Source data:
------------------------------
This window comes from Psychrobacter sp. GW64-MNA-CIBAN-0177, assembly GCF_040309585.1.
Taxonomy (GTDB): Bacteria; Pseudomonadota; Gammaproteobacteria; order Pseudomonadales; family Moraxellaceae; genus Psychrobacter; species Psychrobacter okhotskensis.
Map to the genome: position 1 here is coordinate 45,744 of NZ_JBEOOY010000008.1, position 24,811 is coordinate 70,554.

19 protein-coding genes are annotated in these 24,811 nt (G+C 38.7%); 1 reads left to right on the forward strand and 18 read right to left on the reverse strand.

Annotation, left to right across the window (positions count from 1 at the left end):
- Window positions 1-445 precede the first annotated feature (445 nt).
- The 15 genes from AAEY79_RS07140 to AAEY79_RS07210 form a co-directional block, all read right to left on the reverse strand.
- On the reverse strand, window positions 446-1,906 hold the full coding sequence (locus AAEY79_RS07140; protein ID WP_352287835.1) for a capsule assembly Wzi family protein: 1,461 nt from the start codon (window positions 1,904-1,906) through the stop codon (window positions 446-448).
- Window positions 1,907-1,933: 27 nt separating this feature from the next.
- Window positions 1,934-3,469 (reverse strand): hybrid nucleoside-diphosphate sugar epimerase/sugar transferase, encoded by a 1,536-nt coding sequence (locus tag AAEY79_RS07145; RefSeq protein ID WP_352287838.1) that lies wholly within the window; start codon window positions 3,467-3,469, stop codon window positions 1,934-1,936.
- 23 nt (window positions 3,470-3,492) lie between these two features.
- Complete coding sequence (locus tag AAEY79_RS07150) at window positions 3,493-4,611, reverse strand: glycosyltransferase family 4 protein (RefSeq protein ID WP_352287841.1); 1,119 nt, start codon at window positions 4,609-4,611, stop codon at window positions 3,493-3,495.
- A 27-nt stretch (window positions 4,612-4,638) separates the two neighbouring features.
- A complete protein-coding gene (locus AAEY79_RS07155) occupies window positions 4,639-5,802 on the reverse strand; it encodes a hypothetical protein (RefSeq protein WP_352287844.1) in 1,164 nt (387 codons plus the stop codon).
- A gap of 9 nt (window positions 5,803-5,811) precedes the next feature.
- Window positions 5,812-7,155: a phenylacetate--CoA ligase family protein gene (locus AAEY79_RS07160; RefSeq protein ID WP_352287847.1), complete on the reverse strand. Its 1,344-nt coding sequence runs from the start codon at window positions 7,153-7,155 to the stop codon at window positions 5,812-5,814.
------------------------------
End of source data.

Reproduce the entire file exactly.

This window comes from Psychrobacter sp. GW64-MNA-CIBAN-0177, assembly GCF_040309585.1.
Taxonomy (GTDB): Bacteria; Pseudomonadota; Gammaproteobacteria; order Pseudomonadales; family Moraxellaceae; genus Psychrobacter; species Psychrobacter okhotskensis.
Map to the genome: position 1 here is coordinate 45,744 of NZ_JBEOOY010000008.1, position 24,811 is coordinate 70,554.

19 protein-coding genes are annotated in these 24,811 nt (G+C 38.7%); 1 reads left to right on the forward strand and 18 read right to left on the reverse strand.

Annotation, left to right across the window (positions count from 1 at the left end):
- Window positions 1-445 precede the first annotated feature (445 nt).
- The 15 genes from AAEY79_RS07140 to AAEY79_RS07210 form a co-directional block, all read right to left on the reverse strand.
- On the reverse strand, window positions 446-1,906 hold the full coding sequence (locus AAEY79_RS07140; protein ID WP_352287835.1) for a capsule assembly Wzi family protein: 1,461 nt from the start codon (window positions 1,904-1,906) through the stop codon (window positions 446-448).
- Window positions 1,907-1,933: 27 nt separating this feature from the next.
- Window positions 1,934-3,469 (reverse strand): hybrid nucleoside-diphosphate sugar epimerase/sugar transferase, encoded by a 1,536-nt coding sequence (locus tag AAEY79_RS07145; RefSeq protein ID WP_352287838.1) that lies wholly within the window; start codon window positions 3,467-3,469, stop codon window positions 1,934-1,936.
- 23 nt (window positions 3,470-3,492) lie between these two features.
- Complete coding sequence (locus tag AAEY79_RS07150) at window positions 3,493-4,611, reverse strand: glycosyltransferase family 4 protein (RefSeq protein ID WP_352287841.1); 1,119 nt, start codon at window positions 4,609-4,611, stop codon at window positions 3,493-3,495.
- A 27-nt stretch (window positions 4,612-4,638) separates the two neighbouring features.
- A complete protein-coding gene (locus AAEY79_RS07155) occupies window positions 4,639-5,802 on the reverse strand; it encodes a hypothetical protein (RefSeq protein WP_352287844.1) in 1,164 nt (387 codons plus the stop codon).
- A gap of 9 nt (window positions 5,803-5,811) precedes the next feature.
- Window positions 5,812-7,155: a phenylacetate--CoA ligase family protein gene (locus AAEY79_RS07160; RefSeq protein ID WP_352287847.1), complete on the reverse strand. Its 1,344-nt coding sequence runs from the start codon at window positions 7,153-7,155 to the stop codon at window positions 5,812-5,814.